If at all possible, I read my tech books in ePub format. This allows me to use a variety of reading devices, but also change font sizes and even fonts, depending on the device. I was delighted to see that the iBooks app natively supported ePub books from one’s personal library in addition to the books available in the iBookstore. Simply import the ePub files into iTunes and they show up under the Books section of iTunes and you manage it like any other iTunes content. You can choose to put all or selected ePub books on your iPad.
Here are just two pages of my list of ePub books (from O’Reilly and the Pragmatic Programmers) in the iBooks application:
So how do the actual books look in the iBooks application? GREAT. I see full color, can resize text, quickly jump anywhere in a book from the table of contents, and even add bookmarks. Unlike a regular book I would read for pleasure, with tech books, I often have to quickly skim to find what I’m looking for. With an eInk screen, this isn’t possible due to the delay in page turning. In the iBooks app, however, I can quickly skim pages visually and find exactly what I want by turning pages as quick as I want. The iBooks application is beautiful, stable, and a seamless reading experience. Bookmarks show up as a highlighted section of a page:
(The highlighted title is because this page has been bookmarked)
So for my ePub books, I’m in love with iBooks and it will be my go to device for reading those books. Now what about PDF files? The iPad has a large enough screen that PDF files are very readable. As I mentioned in How To View PDF Files on an iPad, GoodReader allows me to view PDFs natively on the iPad:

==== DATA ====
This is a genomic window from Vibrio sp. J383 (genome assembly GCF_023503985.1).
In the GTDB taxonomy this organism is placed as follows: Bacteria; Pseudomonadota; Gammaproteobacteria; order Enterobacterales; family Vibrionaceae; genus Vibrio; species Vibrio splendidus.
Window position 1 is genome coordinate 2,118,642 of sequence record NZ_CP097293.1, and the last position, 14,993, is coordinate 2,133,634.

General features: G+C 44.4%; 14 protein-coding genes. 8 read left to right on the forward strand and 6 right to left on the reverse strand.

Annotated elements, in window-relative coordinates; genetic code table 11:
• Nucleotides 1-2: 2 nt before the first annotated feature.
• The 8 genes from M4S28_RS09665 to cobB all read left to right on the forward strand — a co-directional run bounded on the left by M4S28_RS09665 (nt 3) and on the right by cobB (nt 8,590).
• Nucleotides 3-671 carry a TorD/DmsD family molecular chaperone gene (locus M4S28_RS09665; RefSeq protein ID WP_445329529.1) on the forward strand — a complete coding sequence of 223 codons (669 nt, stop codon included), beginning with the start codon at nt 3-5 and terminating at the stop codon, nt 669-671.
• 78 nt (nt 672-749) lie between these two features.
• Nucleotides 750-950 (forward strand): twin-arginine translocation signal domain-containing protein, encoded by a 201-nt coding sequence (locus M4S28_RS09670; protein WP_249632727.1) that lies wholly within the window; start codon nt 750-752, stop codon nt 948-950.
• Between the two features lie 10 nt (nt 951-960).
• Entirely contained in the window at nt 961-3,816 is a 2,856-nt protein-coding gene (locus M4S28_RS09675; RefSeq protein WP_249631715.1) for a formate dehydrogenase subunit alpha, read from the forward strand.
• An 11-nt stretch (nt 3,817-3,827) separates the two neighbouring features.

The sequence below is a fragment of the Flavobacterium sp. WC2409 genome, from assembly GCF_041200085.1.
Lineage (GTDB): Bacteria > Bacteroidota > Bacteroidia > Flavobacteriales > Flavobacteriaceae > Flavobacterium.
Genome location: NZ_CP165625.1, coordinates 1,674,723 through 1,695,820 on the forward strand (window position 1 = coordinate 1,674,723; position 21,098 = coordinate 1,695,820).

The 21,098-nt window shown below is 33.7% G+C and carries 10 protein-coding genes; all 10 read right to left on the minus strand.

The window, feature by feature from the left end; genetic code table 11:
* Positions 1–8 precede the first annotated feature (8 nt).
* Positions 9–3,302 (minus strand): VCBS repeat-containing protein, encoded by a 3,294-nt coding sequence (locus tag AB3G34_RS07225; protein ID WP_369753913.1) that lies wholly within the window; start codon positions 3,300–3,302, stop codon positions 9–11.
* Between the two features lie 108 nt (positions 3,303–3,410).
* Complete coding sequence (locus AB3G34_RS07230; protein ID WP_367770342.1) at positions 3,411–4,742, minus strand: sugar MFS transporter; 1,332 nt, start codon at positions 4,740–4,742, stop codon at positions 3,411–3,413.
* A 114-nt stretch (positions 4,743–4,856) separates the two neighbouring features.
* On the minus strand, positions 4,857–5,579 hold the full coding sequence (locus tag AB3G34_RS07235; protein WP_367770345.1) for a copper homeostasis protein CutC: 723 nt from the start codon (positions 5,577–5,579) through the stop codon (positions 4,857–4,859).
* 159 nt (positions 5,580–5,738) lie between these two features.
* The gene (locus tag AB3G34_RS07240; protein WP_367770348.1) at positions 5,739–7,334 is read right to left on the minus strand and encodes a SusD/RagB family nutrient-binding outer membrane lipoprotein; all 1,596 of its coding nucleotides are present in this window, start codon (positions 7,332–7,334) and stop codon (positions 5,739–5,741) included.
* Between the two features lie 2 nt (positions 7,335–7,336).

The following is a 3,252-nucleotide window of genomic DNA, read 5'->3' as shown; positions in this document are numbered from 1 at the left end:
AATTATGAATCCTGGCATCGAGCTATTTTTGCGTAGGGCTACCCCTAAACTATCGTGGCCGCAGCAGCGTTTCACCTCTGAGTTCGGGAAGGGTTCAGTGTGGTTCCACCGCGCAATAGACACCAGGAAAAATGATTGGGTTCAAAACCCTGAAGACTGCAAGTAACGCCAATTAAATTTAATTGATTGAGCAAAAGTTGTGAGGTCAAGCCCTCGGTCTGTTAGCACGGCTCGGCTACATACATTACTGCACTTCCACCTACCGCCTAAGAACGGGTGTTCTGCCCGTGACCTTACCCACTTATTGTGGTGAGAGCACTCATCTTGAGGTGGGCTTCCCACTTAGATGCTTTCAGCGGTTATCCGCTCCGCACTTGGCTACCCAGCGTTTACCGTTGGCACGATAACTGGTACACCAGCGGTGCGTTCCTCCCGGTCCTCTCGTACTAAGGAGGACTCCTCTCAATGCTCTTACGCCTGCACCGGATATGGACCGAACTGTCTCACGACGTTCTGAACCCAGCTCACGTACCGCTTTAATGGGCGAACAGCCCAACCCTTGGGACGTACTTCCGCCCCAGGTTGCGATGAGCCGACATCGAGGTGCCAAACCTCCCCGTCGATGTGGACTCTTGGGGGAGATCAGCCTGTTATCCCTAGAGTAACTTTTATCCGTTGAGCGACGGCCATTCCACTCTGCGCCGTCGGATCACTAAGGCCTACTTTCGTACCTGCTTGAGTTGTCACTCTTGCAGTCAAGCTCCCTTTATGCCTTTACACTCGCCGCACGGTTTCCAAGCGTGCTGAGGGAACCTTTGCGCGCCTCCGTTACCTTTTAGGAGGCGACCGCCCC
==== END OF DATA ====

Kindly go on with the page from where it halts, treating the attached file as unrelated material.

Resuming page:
It’s sort of hard to just show you a screenshot of what a PDF looks like full-screen with no frame of reference. So how about a side-by-side shot? The following images are of Painting the Web, by Shelley Powers, published by O’Reilly Media.
(A printed version of Painting the Web, next to the PDF version in GoodReader on the iPad)
So you can see that from a printed book perspective, the PDF on the iPad looks great. It has very good color and is approximately the same size. For reference, I have a standard letter size piece of paper (8.5″ x 11″) under the iPad.
How about in comparison to an actual printed PDF? Since a letter-sized page is larger than the physical printed book from O’Reilly, what does that look like?
The two photos above show you the printed book next to the ePub version in iBooks. The iPad is excellent for technical books, in ePub format on the iBook application or in PDF format in GoodReader. Both types are equally readable and I don’t feel that the screen is cramped compared to a printed book or printed document on letter-sized paper.
The following two images show Painting the Web in GoodReader in PDF format with and without navigation controls and the third image shows it in ePub format in the iBooks application.
All I can say is that reading technical books and other eBooks on the iPad FAR exceeded my expectations. I can read all of my books (PDF or ePub) easily and the size is just perfect for it. Page turns are fast and responsive, and once I’m in a book (which I can get to quickly), the interface totally melts away and all I see is the content. I hope that this gives others enough of an idea of what books look like on the iPad and how excellent the experience can be.
I have a few additional images of a variety of books in the iBooks application, as well as in GoodReader, along with all other images in the review.